Revived Amiga group has a (boing) ball!

Entrance to Swindon Makerspace
Entrance to Swindon Makerspace
Computer clubs are sadly rare as hen’s teeth these days, unlike the heyday of the UK home computing revolution in the 1980s-90s, so it’s great to receive a report from Robert Hazelby about the phoenix-like return to the scene of a once-thriving group focusing on the ever-popular Commodore Amiga! 
The revived and refreshed South West Amiga Group – aka SWAG – met for the first time in fifteen years a little over a week ago, on Saturday 7th May 2016, getting together to party like it’s the 1980s all over again. Robert tells all:

The seeds of the first SWAG meeting of the new era were sown back in January of this year when Amiga user Brian Hedley created a thread over on the English Amiga Board, asking if there was a group of Amiga users in the South West of the country. If there wasn’t, would anyone be interested in forming one and helping to set up a meeting?

Fellow Amiga users Steve Netting and myself responded, and in February we three met in a Swindon pub to chat about all things Amiga and to discuss the possibility/viability of organising a meeting.

By the end of the evening, it was decided that the meeting idea was worth pursuing, with the thought that at the very worst three Amiga users would meet up later in the year for an afternoon of Amiga gaming, tinkering and repairing.

Blast from the past

The other decision made that evening was to resurrect the old SWAG name. The South West Amiga Group held its last meeting way back in 2001 and sadly folded in 2004. In its active years, the members held regular sessions, and each meeting was well attended.

After numerous enquiries, a venue was chosen – the new Makerspace in Swindon, which was due to open the first weekend in May. The members there were happy to have us, and so, on Saturday 7th May, SWAG rose from the ashes and began a new era.

It’s alive!
Amigas galore to explore! (pic Steve Netting)
Amigas galore to explore! (pic Steve Netting)

The afternoon ran from noon until 4pm, and during that time, approximately a dozen Amiga users turned up. The majority of attendees brought kit with them, and as such we had an amazing collection of Amiga and other computer systems. The line-up included:

  • Expanded Amiga 1200 (68030 @ 50mhz, Indivision 2, 32megs RAM, Hard Drive, Network Card
  • Expanded Amiga 600 (ACA620 and A604n)
  • Amiga 500 with 512K RAM expansion and Gotek
  • A laptop running UAE
  • Raspberry Pi 3 running UAE for all
  • 2008 MacBook used for streaming demos to the plasma screen and for storing an Amiga TOSEC
  • AmigaOne 500
  • Amiga 1200 for repairing
The game was afoot
Deep thought (pic Steve Netting)
Deep thought (pic Steve Netting)

Gamers were well catered for, with some excellent four-player sessions of Hudson Soft’s Dyna Blaster (Bomberman), Acid’s racer Skidmarks and Team 17’s platformer Superfrog. Numerous other titles from down the years were also fired-up, with one attendee completing Turrican from start to finish in what he declared was his fastest ever run.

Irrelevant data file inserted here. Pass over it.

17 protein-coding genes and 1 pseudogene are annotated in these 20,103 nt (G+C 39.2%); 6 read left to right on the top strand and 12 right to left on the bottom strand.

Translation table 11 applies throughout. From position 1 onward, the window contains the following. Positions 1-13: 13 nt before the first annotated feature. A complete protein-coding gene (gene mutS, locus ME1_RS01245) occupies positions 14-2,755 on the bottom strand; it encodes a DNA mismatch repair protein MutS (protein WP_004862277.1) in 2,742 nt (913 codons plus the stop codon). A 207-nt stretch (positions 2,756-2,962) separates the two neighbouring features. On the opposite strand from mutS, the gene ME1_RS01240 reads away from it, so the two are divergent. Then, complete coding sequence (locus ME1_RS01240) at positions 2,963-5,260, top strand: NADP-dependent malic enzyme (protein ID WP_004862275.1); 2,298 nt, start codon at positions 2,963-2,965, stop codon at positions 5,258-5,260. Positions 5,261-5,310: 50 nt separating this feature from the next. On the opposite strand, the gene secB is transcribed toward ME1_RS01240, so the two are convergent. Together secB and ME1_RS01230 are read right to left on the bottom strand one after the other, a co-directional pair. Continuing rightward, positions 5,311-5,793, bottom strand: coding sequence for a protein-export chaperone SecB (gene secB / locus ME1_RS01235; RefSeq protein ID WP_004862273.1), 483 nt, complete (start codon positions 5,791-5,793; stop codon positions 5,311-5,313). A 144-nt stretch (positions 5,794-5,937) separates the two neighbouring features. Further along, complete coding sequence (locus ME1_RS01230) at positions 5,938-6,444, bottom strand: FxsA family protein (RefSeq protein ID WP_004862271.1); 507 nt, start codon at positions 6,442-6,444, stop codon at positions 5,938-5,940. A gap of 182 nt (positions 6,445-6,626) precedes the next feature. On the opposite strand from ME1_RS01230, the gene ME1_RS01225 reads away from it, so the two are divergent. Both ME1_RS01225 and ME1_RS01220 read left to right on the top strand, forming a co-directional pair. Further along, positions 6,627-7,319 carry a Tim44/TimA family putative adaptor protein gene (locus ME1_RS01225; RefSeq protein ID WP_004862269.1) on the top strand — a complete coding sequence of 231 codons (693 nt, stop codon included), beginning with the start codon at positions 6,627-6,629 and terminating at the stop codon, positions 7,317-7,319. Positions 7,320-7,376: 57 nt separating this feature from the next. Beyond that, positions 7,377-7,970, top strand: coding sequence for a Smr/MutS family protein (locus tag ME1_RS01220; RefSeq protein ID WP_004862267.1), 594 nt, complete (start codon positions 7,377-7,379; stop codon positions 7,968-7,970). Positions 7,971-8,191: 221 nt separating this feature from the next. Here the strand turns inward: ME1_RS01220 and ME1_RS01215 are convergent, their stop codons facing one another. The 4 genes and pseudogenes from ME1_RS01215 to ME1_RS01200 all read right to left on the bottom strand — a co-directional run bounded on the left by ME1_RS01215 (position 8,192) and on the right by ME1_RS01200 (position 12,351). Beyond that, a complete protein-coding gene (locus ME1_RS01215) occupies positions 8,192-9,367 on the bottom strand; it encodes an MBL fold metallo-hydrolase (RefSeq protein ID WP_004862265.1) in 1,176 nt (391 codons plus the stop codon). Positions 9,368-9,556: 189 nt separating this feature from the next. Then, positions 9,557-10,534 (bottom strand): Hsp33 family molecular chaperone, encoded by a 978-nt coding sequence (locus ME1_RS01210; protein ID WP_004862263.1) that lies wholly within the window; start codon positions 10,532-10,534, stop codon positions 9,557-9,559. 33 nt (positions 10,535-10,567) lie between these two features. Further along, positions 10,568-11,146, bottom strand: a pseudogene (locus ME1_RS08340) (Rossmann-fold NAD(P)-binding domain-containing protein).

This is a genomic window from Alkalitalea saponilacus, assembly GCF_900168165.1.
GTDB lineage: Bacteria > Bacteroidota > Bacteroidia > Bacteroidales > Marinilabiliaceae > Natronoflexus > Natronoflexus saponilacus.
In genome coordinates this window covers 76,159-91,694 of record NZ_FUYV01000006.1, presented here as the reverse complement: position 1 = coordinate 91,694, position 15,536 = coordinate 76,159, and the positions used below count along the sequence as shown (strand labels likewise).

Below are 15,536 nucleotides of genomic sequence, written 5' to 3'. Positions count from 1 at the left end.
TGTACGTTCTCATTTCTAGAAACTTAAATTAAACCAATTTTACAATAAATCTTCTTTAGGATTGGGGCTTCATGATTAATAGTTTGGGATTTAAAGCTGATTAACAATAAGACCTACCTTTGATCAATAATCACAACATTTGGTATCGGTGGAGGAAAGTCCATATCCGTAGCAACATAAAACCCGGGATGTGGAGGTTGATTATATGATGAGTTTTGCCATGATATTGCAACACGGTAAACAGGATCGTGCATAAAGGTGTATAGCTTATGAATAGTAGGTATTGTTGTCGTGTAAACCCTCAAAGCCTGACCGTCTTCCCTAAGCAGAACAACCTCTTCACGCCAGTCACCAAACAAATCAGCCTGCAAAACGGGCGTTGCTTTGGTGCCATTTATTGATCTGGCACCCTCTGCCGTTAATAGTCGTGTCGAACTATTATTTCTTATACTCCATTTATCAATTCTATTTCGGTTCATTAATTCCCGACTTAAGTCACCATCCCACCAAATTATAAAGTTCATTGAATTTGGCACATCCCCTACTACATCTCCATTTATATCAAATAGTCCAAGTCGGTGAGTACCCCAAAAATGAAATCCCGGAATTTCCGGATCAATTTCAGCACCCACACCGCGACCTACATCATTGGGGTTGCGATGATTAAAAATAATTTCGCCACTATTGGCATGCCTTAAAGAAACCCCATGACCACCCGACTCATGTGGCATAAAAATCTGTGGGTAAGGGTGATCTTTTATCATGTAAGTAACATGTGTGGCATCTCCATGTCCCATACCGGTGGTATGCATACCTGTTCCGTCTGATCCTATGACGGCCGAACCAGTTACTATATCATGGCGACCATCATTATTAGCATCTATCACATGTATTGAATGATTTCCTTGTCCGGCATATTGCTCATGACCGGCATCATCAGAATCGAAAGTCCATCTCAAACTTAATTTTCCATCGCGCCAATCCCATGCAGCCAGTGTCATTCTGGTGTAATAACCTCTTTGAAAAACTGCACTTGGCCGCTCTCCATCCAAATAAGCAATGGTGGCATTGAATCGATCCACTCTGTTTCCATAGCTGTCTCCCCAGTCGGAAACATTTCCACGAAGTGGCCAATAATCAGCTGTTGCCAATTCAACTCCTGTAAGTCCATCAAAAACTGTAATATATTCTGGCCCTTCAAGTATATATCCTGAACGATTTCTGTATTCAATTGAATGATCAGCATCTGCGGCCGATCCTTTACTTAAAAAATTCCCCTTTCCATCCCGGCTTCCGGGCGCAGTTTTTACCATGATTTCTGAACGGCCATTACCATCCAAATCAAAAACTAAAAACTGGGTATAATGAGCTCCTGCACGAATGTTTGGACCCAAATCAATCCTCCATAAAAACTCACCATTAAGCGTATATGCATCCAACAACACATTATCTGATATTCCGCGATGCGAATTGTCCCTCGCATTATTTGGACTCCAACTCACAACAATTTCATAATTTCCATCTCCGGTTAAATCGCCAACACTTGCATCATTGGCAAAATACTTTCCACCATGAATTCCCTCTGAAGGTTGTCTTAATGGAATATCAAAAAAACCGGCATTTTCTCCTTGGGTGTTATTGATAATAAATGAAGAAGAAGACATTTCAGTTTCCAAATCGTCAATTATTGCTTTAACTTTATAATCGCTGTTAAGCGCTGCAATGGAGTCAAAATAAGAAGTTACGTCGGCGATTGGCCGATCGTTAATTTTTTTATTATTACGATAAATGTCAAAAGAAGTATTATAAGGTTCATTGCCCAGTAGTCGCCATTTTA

The Raspberry Pi 3 did a fantastic job of emulating classic Amiga hardware, with a number of children present glued to Lemmings as a result. The speed of the mouse took a little getting used to, though – it was rather twitchy!

A new generation of Amigans sees off a few Lemmings with a Pi (pic Steve Netting)
A new generation of Amigans sees off a few Lemmings with a Pi (pic Steve Netting)

 

The Macbook was mainly used for streaming a selection of Amiga demos from the recent Revision 2016 demo competition, along with a number of repeated showings of the forthcoming “Amiga Works” documentary by Paul Bridger. When it wasn’t streaming video it was used to transfer files from the Amiga TOSEC to pen drive and then on to an Amiga.

There can be only One
The future of Amiga? (pic Steve Netting)
The future of Amiga? (pic Steve Netting)

The AmigaOne 500 was undoubtedly the star of the afternoon when it came to hardware specs. Facebook user Amiga Richard had been kind enough to bring his prized possession along, and throughout the afternoon gave guided tours around the system, answering questions put to him by fellow attendees.

The final system was Amiga Richard’s faulty Amiga 1200, which initially failed to display a picture or boot. A dismantling later, the removal of a rogue screw which didn’t seem to actually belong to the system, and the 1200 was back up and running once more. Success!

End to a perfect day

By 4pm the computers had all been packed up, and the last of those who had attended were making their way home. What had started as a thread over on the English Amiga Board and a subsequent meeting in a pub, had turned into a fantastic afternoon of classic gaming, tech and general retro chit chat.

Feedback from those who came along was glowing, and as such a second SWAG meeting, to take place on Saturday 17th September, also at The Makerspace, Swindon, is already being planned. More details will be posted on the SWAG Facebook group as they are available:

https://www.facebook.com/groups/southwestamiga/

See also the group’s new website:

http://www.southwestamiga.org.uk/

If you’re an Amiga fan in the south west, why not come and see if SWAG is your bag?

Robert Hazelby

Photos

Where credited, pictures shown here have been kindly provided courtesy of Steve Netting. More can be viewed by following this link.

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